Cloud optimization can play a significant role in an effective FinOps culture. Cloud optimization is all about minimizing cloud spend, and preventing unnecessary wastage in DevOps budgets – the same motivations that gave birth to the FinOps movement in the first place.

Cloud apps are complicated. The right tweaks and changes to resource allocation and parameters can have a big impact on cost. But even a basic application can have trillions of different permutations of resource and parameter settings. And these settings change fast. With daily code releases, infrastructure features and updates, and traffic changes and user growth, no-one short of a superhuman can keep up.

Leveraging the Capabilities of Artificial Intelligence

An AI-driven cloud optimization technology will perform automation better than any human ever will. AI systems, unlike humans, do not grow tired, do not easily forget, and can take in and calculate variables at hyperspeed. Such technology is what is needed to help organizations optimize entire systems, providing improved performance with minimal costs. This allows them to stick to the overarching principles of the FinOps culture, and leaves the engineers and operations teams with more time to focus their efforts on development and innovation.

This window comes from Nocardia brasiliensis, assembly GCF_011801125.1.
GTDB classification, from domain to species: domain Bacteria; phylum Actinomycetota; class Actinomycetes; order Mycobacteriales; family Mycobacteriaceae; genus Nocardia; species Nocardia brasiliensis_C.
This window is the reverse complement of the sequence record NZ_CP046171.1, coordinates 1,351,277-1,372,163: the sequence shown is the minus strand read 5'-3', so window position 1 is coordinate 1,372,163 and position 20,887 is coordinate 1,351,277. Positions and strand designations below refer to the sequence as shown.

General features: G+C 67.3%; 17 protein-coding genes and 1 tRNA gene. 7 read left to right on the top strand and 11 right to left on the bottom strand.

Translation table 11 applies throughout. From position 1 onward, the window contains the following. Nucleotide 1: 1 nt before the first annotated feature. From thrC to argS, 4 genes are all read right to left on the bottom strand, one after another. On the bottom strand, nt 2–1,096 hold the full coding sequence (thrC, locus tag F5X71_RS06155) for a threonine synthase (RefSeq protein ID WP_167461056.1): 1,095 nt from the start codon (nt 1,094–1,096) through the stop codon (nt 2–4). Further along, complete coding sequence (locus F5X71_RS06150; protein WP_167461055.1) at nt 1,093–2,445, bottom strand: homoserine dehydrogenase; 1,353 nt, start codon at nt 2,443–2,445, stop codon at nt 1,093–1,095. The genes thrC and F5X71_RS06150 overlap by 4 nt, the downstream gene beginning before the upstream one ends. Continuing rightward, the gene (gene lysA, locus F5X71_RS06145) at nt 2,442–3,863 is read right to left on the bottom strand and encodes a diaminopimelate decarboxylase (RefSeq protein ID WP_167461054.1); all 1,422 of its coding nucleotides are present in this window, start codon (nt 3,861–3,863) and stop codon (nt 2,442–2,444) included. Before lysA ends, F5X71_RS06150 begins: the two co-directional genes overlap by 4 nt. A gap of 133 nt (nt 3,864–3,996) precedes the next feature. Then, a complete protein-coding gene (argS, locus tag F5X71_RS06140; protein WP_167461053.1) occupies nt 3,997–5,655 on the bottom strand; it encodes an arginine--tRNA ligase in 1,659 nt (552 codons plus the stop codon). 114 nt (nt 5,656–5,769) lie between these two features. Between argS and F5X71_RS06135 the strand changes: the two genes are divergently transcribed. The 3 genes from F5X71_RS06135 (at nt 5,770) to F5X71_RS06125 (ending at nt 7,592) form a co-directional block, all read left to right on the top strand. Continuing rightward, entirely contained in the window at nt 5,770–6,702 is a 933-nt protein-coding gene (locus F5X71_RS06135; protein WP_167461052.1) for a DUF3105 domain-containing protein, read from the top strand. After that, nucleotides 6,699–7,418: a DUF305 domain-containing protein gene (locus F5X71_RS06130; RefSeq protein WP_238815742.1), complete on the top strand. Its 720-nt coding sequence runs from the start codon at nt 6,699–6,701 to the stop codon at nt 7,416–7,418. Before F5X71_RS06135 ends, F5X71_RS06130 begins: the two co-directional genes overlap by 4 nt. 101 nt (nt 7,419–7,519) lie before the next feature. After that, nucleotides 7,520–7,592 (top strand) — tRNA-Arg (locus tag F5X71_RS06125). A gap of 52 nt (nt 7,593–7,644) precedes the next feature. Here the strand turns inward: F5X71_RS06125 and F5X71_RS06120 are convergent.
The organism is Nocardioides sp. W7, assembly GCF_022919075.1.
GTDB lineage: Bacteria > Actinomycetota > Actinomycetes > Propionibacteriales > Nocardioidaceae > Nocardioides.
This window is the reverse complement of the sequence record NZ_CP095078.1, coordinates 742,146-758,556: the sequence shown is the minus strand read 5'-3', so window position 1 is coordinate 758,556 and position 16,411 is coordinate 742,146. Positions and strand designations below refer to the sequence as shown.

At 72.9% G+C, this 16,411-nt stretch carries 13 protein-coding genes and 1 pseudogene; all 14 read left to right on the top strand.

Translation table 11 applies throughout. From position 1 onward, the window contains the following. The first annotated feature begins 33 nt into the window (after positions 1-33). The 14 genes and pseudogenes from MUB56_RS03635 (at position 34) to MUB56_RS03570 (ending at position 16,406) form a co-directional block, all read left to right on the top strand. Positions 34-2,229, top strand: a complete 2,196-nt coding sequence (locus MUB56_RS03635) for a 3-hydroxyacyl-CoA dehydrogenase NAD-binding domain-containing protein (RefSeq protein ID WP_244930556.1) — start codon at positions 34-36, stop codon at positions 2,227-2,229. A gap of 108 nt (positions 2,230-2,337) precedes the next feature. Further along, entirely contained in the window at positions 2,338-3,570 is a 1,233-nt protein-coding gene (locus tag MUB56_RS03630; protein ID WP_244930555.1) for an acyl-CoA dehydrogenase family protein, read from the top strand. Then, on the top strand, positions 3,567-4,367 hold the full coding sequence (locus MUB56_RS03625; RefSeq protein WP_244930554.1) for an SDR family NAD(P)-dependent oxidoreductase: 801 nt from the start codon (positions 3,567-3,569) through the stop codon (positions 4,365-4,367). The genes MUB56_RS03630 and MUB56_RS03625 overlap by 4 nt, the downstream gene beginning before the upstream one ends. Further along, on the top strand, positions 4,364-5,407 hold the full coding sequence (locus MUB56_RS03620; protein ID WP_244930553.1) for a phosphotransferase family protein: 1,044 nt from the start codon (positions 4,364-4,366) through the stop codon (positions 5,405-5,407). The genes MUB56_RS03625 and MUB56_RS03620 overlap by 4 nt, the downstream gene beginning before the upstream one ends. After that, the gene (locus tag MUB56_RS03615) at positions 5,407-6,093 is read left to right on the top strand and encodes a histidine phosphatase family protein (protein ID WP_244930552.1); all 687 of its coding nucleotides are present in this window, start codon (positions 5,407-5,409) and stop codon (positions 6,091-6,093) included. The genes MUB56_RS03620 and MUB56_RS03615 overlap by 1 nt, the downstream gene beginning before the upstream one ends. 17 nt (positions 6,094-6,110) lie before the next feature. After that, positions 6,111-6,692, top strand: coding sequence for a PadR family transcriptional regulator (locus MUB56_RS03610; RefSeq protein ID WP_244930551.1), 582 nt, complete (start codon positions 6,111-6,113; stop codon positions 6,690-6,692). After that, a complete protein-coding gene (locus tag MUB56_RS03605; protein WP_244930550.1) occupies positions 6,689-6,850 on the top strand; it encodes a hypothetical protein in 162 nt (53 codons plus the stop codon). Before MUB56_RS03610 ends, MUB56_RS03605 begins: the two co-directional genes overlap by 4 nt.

Conclusion

Adopting a FinOps framework is a lifetime commitment for a company. Sometimes, the process doesn’t go as smoothly as planned, especially for new companies who are still trying to figure out the business side of the cloud.

However, with the right guiding principles, the right mindset, the right people, and the right cloud optimization tools, any company can successfully pull off a FinOps transition, saving them millions of dollars in resources and ensuring the company’s longevity in the industry. Combining the FinOps framework with a proven and effective model like the BCG Growth-Share Matrix gives companies a way to sharpen their thinking around FinOps goals, and better position themselves for success.